For as long as the rental industry has been around, scammers have been looking to take advantage of both landlords and tenants. Whether you are searching for or listing an apartment to rent, understanding the potential for scams will help keep you protected. So, join us below as we discuss common tenant scams, what to do if you are the victim of a scam, and, more importantly, how to recognize and avoid them!
Common Tenant Scams to Watch for When Looking for a Rental
It is unfortunate but common to encounter fake ads and scammers when searching for a new rental home. That said, the fact that most apartment searches begin online makes it even easier for fraudulent actions. Therefore, to avoid becoming the victim of a crime, pay close attention to the common tenant scams and warning signs below –
- Details are Vague at Best
- Too Good to be True Pricing
- Photos Include Watermarks
- Exact Duplication
- In-Person Showings Not an Option
- Let’s Make a Deal ASAP
Details are Vague at Best
While not a surefire sign of tenant scams, listings with vague detail and little information are definite red flags. That said, this could prove that the landlord is just not a great writer, or it is vague because the lister has never seen the actual unit. Furthermore, if what little information provided is riddled with punctuation or grammatical errors, this is a problem. So, if there is a minimal description along with other warning signs such as poor quality or nonexistent photos and missing or incomplete address, renters beware!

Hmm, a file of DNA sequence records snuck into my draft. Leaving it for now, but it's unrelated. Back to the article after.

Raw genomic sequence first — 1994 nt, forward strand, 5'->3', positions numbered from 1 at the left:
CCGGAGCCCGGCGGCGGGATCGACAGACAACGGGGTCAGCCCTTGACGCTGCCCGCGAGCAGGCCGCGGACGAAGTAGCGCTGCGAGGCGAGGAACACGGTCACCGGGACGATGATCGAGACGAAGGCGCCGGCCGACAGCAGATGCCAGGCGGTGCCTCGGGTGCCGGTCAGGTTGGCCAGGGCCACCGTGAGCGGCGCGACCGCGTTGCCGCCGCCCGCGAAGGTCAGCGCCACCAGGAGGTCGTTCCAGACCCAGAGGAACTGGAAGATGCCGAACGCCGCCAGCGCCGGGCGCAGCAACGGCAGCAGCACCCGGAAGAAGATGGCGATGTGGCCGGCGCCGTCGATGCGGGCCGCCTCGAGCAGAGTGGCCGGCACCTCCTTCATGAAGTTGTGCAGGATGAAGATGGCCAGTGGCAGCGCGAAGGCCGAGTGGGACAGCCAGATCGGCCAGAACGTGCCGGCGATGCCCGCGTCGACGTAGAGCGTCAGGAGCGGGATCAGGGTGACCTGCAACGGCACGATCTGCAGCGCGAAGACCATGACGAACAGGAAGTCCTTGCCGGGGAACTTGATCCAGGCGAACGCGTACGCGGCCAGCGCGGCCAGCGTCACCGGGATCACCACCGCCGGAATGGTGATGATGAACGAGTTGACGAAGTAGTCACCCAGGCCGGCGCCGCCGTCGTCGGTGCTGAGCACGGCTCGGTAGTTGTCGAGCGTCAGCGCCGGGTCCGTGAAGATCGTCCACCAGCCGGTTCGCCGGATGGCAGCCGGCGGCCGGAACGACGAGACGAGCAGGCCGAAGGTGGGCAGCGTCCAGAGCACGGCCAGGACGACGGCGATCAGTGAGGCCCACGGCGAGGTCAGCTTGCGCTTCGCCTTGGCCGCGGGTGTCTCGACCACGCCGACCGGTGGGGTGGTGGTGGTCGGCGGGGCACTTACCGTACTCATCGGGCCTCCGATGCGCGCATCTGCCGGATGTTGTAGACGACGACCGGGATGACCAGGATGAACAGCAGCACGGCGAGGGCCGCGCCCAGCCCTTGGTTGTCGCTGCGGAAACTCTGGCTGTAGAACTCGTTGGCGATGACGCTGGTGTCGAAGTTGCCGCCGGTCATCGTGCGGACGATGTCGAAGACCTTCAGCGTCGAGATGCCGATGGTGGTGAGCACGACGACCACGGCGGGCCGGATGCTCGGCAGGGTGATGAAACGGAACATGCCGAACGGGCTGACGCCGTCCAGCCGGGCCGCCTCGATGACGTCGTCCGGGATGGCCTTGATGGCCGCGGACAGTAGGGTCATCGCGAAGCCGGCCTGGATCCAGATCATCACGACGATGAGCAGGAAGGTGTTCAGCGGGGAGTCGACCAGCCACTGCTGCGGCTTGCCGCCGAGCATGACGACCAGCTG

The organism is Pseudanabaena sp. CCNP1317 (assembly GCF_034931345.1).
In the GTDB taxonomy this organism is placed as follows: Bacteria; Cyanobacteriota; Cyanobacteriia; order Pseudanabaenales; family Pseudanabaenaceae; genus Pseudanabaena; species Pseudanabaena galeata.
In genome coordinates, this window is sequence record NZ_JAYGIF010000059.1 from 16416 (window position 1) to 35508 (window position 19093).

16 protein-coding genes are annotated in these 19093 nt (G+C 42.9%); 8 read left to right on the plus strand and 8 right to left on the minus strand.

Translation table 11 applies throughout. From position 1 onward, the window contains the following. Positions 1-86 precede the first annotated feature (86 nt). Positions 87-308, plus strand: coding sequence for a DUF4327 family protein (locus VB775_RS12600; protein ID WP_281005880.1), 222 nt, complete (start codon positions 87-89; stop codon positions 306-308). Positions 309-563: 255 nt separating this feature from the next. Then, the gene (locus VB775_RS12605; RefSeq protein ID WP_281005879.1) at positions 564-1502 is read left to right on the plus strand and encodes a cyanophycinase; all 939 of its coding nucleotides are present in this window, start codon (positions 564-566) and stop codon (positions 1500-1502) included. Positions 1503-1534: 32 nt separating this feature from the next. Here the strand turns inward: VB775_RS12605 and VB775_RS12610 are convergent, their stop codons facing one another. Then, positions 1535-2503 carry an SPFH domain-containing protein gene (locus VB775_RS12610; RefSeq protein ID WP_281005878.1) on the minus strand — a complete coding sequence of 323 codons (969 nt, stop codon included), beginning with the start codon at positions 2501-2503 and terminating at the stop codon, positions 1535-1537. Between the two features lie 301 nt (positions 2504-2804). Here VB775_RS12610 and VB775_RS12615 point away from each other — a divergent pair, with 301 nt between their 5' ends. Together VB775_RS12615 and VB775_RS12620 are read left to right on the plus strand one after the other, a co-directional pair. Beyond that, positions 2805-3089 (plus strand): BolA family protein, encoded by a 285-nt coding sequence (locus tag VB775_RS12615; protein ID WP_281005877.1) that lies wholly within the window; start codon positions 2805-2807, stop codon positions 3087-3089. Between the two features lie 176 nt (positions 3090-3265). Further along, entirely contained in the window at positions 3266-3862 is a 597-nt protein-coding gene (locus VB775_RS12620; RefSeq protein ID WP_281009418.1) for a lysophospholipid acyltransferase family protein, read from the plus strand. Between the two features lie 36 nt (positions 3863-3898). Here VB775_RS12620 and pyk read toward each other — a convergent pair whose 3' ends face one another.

Too Good to be True Pricing
They say if something seems too good to be true, it probably is, and that applies to rental scams as well. That said, any listing priced well below the local competition should immediately arouse a bit of suspicion. When this occurs, there could be three possible explanations, either the landlord does not know the value of their home, is trying to do a bait and switch, or is a fraud. Scammers use this tactic to get prospects to sign and pay quickly to “lock in the deal.”
Photos Include Watermarks
One thing to note about online rental listings is that they are incredibly easy to duplicate and steal. That said, a well-known trick to recognize a potentially fraudulent listing is through the use of MLS watermarked photos. Therefore, when you see these watermarked photos, it signals that the lister may not have access to the originals.
As we mentioned above, it is very easy for scammers to steal online listings. One of the common tricks is to copy the property description to the letter and then change the contact information. Thus, rerouting prospective leads to them and not the legitimate landlord. The danger is that a renter could appear at the property thinking they had rented it when in reality, they were the victim of fraud.